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Dividends: A Corporate Wellness Barometer

“Bull or bear a man may be, and still be an investor rather than a speculator, so long as he looks to dividends rather than to price changes to justify the cost of his stock.” 1     

John Burr Williams

After a very difficult end to 2018, stocks bounced back sharply in the first quarter of 2019 with the three major indices posting strong gains (DJIA +11.2%; S&P +13.1%; NASDAQ +16.5%).  A more cautious Federal Reserve and hopes for the easing of trade tensions buoyed spirits, but with the rising tide lifting all boats and markets once again flirting with highs, a selective approach to investing is more important than ever.

When it comes to equity investing, the ability to discriminate winners from losers is critical.  And while valuation techniques come and go, one enduring principle is the proposition that share prices are linked to future dividend flows.  Unfortunately, a runaway 10-year bull market has a lot of investors shunning dividends.  But make no mistake, dividends offer an efficient, objective way to exploit equity returns while mollifying downside risk.  Ignoring them is foolhardy.

At root, the case for dividends is refreshingly straightforward. Companies with generous, ever-increasing dividend payouts tend to deliver superior stock market performances.  Let’s take a closer look using the Dow Jones Industrials.  True, all thirty of the Dow’s constituent companies paid dividends in 2018.  But remember, if hard-earned money is to be risked, the strength of a company’s dividend policy matters.  Here’s where statistical analysis comes into play.

While Boston Research and Management does not invest solely in dividend paying stocks (e.g. Google and Berkshire Hathaway do not currently pay dividends), analysis suggests how companies pay dividends over time is a strong indicator of both longer term performance and protection from downside risk.  One screening methodology we use starts by calculating the trailing 10-year dividend increase paid by each company and then handicapping the records using a formula that rewards companies that religiously boost their payouts while penalizing those with “iffy” records.2

Think about two companies that paid out $1 per share 10 years ago and then, over the ensuing decade, bumped up their annual dividend to $10 (a 900% increase).   Would investors be indifferent about their choice?  Not necessarily.  The strength of a company’s dividend record isn’t measured simply by the size of its dividend.   The ability to grow the payout in the face of ever-changing economic and geo-political stresses counts as well.  Reliability is important.

Imagine Company A raised its dividend every year through thick and thin while Company B suspended its payout for two years owing to the Great Recession.  Even though both companies sport the same overall change measured point-to-point, the investment decision could be very different, especially for investors counting on investment income to support their lifestyle.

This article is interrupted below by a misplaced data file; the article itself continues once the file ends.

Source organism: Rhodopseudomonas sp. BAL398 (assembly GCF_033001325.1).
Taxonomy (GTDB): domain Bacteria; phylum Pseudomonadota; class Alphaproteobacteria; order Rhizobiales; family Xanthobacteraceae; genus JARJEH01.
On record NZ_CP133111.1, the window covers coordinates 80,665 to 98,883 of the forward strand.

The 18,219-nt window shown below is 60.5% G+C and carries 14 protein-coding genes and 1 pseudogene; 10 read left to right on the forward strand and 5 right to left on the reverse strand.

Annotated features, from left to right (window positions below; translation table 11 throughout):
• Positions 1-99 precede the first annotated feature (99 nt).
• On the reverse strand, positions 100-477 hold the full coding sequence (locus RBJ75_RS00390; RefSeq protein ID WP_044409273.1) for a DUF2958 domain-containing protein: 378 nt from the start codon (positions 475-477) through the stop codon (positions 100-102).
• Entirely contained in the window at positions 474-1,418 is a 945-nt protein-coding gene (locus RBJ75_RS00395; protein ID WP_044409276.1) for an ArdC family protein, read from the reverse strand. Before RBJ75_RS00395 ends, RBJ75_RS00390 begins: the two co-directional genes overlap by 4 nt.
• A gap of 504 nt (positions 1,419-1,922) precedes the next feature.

A simple exercise illustrates this.  In constructing Figure 1, we simply divvied up the Dow into two buckets.  The top dividend growers (like Company A) were organized into one portfolio while the laggards (i.e. Company B) formed the other.  At the end of each year, the exercise was repeated and the funds rebalanced to take account of any rank-order changes.  How did the strategy pan out?  Well.

For starters, the strongest growers suffered fewer negative years (3 vs. 6) with less volatility.  Across the entire interval, the top tier delivered superior annual performance averaging 8.7% versus 7.3% for the weakest companies.

As a result, there was a noticeable difference in cumulative performances.  As shown below, the value of every dollar invested in the strongest growers increased to $3.90 vs. $2.85 for the weakest -- a 37% difference.

Beyond income generation and turbo-charged appreciation, there are other advantages.   Since dividends are born of corporate policy, companies with the strongest profiles tend to maintain their favored position.  So turnover is modest.3  And remember, low turnover translates to reduced costs and tax liabilities -- major performance killers.

True, all sorts of factors enter the stock selection process.  But the big takeaway is that dividends are an easy-to-monitor indicator of corporate wellness.  On the buy side, dividend growth spells prosperity.  On the flip-side, when a dividend grower fails to raise its payout (or worse, cuts it), it’s a warning sign worth heeding.  

1  John Burr Williams, The Theory of Investment Value, Harvard University Press (1938), p.33.
For a detailed discussion, see Charles E. Babin & William J. Donovan, “Investing Secrets of the Masters,” McGraw-Hill (1999), p. 184.
Turnover is defined by the number of portfolio positions changed out at each annual rebalancing.